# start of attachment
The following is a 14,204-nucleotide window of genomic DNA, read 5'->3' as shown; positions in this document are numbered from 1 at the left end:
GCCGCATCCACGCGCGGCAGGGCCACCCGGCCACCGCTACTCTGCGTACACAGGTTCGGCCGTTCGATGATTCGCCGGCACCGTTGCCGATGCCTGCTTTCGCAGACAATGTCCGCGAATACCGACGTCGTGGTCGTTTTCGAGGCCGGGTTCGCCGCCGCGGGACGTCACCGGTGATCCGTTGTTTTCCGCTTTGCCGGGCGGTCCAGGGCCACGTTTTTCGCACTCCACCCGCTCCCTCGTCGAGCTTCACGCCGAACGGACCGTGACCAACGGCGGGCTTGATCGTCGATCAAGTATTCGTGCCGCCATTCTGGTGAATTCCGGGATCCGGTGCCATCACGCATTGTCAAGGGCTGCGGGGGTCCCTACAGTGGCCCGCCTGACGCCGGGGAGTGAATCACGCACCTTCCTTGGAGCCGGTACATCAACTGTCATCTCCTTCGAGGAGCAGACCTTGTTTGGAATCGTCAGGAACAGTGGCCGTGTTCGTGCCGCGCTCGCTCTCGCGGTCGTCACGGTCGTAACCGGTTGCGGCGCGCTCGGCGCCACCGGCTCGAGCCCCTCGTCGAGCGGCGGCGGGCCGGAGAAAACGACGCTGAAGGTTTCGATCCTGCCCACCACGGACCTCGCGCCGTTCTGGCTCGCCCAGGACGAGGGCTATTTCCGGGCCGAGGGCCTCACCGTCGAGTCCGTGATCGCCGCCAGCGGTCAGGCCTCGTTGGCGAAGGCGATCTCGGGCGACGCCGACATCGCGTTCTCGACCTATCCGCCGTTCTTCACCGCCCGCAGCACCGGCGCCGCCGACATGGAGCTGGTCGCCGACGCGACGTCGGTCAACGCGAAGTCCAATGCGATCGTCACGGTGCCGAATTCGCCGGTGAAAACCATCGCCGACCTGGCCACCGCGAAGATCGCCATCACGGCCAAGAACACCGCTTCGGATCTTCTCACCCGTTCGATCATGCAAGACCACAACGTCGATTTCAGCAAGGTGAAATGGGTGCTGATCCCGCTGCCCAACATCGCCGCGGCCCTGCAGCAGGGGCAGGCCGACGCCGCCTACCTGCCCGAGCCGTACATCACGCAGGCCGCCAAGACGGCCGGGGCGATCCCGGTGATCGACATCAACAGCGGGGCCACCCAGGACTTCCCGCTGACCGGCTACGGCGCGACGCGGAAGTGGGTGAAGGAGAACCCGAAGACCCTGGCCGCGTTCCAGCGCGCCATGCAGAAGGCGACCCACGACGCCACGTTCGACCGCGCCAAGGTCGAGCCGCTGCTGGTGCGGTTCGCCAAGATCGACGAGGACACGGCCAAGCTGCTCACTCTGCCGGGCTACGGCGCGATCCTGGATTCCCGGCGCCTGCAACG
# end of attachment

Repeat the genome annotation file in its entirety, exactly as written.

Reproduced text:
The following is a 14,204-nucleotide window of genomic DNA, read 5'->3' as shown; positions in this document are numbered from 1 at the left end:
GCCGCATCCACGCGCGGCAGGGCCACCCGGCCACCGCTACTCTGCGTACACAGGTTCGGCCGTTCGATGATTCGCCGGCACCGTTGCCGATGCCTGCTTTCGCAGACAATGTCCGCGAATACCGACGTCGTGGTCGTTTTCGAGGCCGGGTTCGCCGCCGCGGGACGTCACCGGTGATCCGTTGTTTTCCGCTTTGCCGGGCGGTCCAGGGCCACGTTTTTCGCACTCCACCCGCTCCCTCGTCGAGCTTCACGCCGAACGGACCGTGACCAACGGCGGGCTTGATCGTCGATCAAGTATTCGTGCCGCCATTCTGGTGAATTCCGGGATCCGGTGCCATCACGCATTGTCAAGGGCTGCGGGGGTCCCTACAGTGGCCCGCCTGACGCCGGGGAGTGAATCACGCACCTTCCTTGGAGCCGGTACATCAACTGTCATCTCCTTCGAGGAGCAGACCTTGTTTGGAATCGTCAGGAACAGTGGCCGTGTTCGTGCCGCGCTCGCTCTCGCGGTCGTCACGGTCGTAACCGGTTGCGGCGCGCTCGGCGCCACCGGCTCGAGCCCCTCGTCGAGCGGCGGCGGGCCGGAGAAAACGACGCTGAAGGTTTCGATCCTGCCCACCACGGACCTCGCGCCGTTCTGGCTCGCCCAGGACGAGGGCTATTTCCGGGCCGAGGGCCTCACCGTCGAGTCCGTGATCGCCGCCAGCGGTCAGGCCTCGTTGGCGAAGGCGATCTCGGGCGACGCCGACATCGCGTTCTCGACCTATCCGCCGTTCTTCACCGCCCGCAGCACCGGCGCCGCCGACATGGAGCTGGTCGCCGACGCGACGTCGGTCAACGCGAAGTCCAATGCGATCGTCACGGTGCCGAATTCGCCGGTGAAAACCATCGCCGACCTGGCCACCGCGAAGATCGCCATCACGGCCAAGAACACCGCTTCGGATCTTCTCACCCGTTCGATCATGCAAGACCACAACGTCGATTTCAGCAAGGTGAAATGGGTGCTGATCCCGCTGCCCAACATCGCCGCGGCCCTGCAGCAGGGGCAGGCCGACGCCGCCTACCTGCCCGAGCCGTACATCACGCAGGCCGCCAAGACGGCCGGGGCGATCCCGGTGATCGACATCAACAGCGGGGCCACCCAGGACTTCCCGCTGACCGGCTACGGCGCGACGCGGAAGTGGGTGAAGGAGAACCCGAAGACCCTGGCCGCGTTCCAGCGCGCCATGCAGAAGGCGACCCACGACGCCACGTTCGACCGCGCCAAGGTCGAGCCGCTGCTGGTGCGGTTCGCCAAGATCGACGAGGACACGGCCAAGCTGCTCACTCTGCCGGGCTACGGCGCGATCCTGGATTCCCGGCGCCTGCAACG